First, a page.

Ohio: The morning after

Cleveland, the heart of the battleground state, reflects on how it carried Obama into his second term as president.

Cleveland woke up on November 7 to a stillness it had not experienced for months. Gone were the robo-calls, the door-to-door campaigners, the pollsters and the media circus preceding the tight presidential race between incumbent Barack Obama and his Republican challenger Mitt Romney.

The only evidence that a heated contest had rested on the shoulders of the state of Ohio – with 18 crucial electoral votes – and more specifically, Cuyahoga County, the largest in the state, were campaign lawn signs and posters still hanging in shop windows.

Although Obama’s lead in the state was wafer-thin, his victory in the state came in before midnight, and with Ohio and Colorado, another battleground state on his side, Obama’s re-election was confirmed less than five hours after the polls had closed.

“I wasn’t surprised,” said Karla Wiggins, 30, a Cuyahoga County voter.

“He did a lot in his first four years – with the economy, with everything.”

The Obama campaign had made a great push for early voting, something that gave his supporters in the state a measure of confidence in his chances of winning. Roughly 1.8 million Ohioans voted before election day.

“It was the early voting that tipped the scales,” said local filmmaker Laura Paglin, whose short documentary on the issues facing a polling station in one of Cleveland’s low-income neighbourhoods in 2004 drew national attention.

“We didn’t have early voting in ‘04.”

In “No Umbrella” Paglin filmed voting in the Hough neighbourhood, where the polling station was not given enough voting stations, staff nor ballots. Councilwoman Fannie Lewis, who passed away in 2008, is seen juggling phones, informing every electoral official, observer and politician of the disaster unfolding in her precinct.

The memory of that problematic election resulted in a considerable amount of anxiety in low-income precincts on Tuesday’s election, with people concerned about their votes not being counted.

“It was just really gratifying. The paranoia was good. They cared about having the proper ID and whether their votes would be counted,” said Paglin, adding that the level of concern and enthusiasm for early voting countered the narrative that the community is apathetic or indifferent.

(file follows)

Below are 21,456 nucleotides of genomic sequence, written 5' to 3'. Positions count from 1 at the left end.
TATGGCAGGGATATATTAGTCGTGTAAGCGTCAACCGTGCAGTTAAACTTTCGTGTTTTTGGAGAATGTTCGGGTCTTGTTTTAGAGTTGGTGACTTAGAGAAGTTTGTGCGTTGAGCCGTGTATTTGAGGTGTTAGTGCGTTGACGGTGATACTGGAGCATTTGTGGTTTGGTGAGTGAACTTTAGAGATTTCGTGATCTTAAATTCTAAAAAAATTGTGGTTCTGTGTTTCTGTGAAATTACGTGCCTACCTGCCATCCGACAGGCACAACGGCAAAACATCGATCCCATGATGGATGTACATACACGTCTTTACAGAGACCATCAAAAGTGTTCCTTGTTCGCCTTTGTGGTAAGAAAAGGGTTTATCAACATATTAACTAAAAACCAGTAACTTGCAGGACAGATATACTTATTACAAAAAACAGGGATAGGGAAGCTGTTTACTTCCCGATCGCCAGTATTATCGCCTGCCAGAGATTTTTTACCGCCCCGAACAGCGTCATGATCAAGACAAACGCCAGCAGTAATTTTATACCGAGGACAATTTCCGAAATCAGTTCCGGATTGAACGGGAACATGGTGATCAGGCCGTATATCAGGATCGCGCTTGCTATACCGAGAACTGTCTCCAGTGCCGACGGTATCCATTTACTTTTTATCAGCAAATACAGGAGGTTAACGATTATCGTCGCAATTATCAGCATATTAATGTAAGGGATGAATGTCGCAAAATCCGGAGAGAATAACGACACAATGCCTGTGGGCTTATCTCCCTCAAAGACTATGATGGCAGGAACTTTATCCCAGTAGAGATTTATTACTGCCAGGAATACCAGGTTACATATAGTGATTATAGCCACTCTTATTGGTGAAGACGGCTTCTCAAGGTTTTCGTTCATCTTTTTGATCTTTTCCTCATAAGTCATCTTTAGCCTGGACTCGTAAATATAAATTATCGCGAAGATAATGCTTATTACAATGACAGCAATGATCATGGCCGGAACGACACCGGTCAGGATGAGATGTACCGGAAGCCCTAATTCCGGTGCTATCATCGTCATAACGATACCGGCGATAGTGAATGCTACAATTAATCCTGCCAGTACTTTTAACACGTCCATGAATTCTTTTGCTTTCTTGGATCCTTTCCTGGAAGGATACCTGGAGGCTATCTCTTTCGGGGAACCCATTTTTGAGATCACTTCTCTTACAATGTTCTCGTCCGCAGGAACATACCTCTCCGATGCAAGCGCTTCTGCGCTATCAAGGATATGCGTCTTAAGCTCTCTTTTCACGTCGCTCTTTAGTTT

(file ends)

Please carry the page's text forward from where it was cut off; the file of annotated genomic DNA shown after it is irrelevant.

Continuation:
“While the pundits and polls had us convinced that this election would be a nail-biter, the American people already had their minds made up,” said Ohio Senator Nina Turner.

“This decisive victory for President Obama reaffirmed their support for his vision of what our nation can achieve, and repudiated the extreme elements of the Republican Party that are seeking to turn back the clock on everything from voting rights to reproductive liberties,” said Turner.

Having been part of a massive state campaign encouraging people to turn out for the vote, Turner also took pride in her state’s part for the victory.

“Hardworking Americans – Ohioans especially – know that President Obama is in their corner. Yesterday’s results prove that they want to continue to stand behind him for the next four years.”

 Still, not everyone was convinced that Ohio would back Obama.

“I definitely thought that the results were expected, but I thought that Mitt Romney would win Ohio,” said Ben Horvat, 20.

The first-time voter cast his ballot for Romney because he feels that Obama is mishandling the economy.

Even some of Obama’s supporters aren’t convinced that he’ll be able put the economy on the path to recovery.

“If he can’t do it, maybe the next president can,” said Elizabeth Lawrence, 55.

 She voted for Obama because, “He’s not for me, he’s not for you, black, white, gay, Chinese, Russians or Jews. He’s for everyone,” said the home health care worker.

“But we need Congress to come together, work together and try to fix things,” said Lawrence, who was waiting for a bus in the University Circle District, a wish-bone junction between the blighted East Cleveland District, where the only political signs were for Obama, and Little Italy a traditionally Catholic enclave.

There, only signs for a Republican judge decorated windows and locals did not want to speak about the election on the record.

“They’re all crumbs,” said a salesman at a tobacco store.

“I’m a disabled veteran and they all treat veterans like junk…250,000 veterans are living in boxes on the streets,” said the man.

Another woman’s response was decidedly more hostile.

“Honey, you don’t want to know what I think,” she said. “I’d go to jail if I told you.”

Follow D Parvaz on Twitter: @DParvaz

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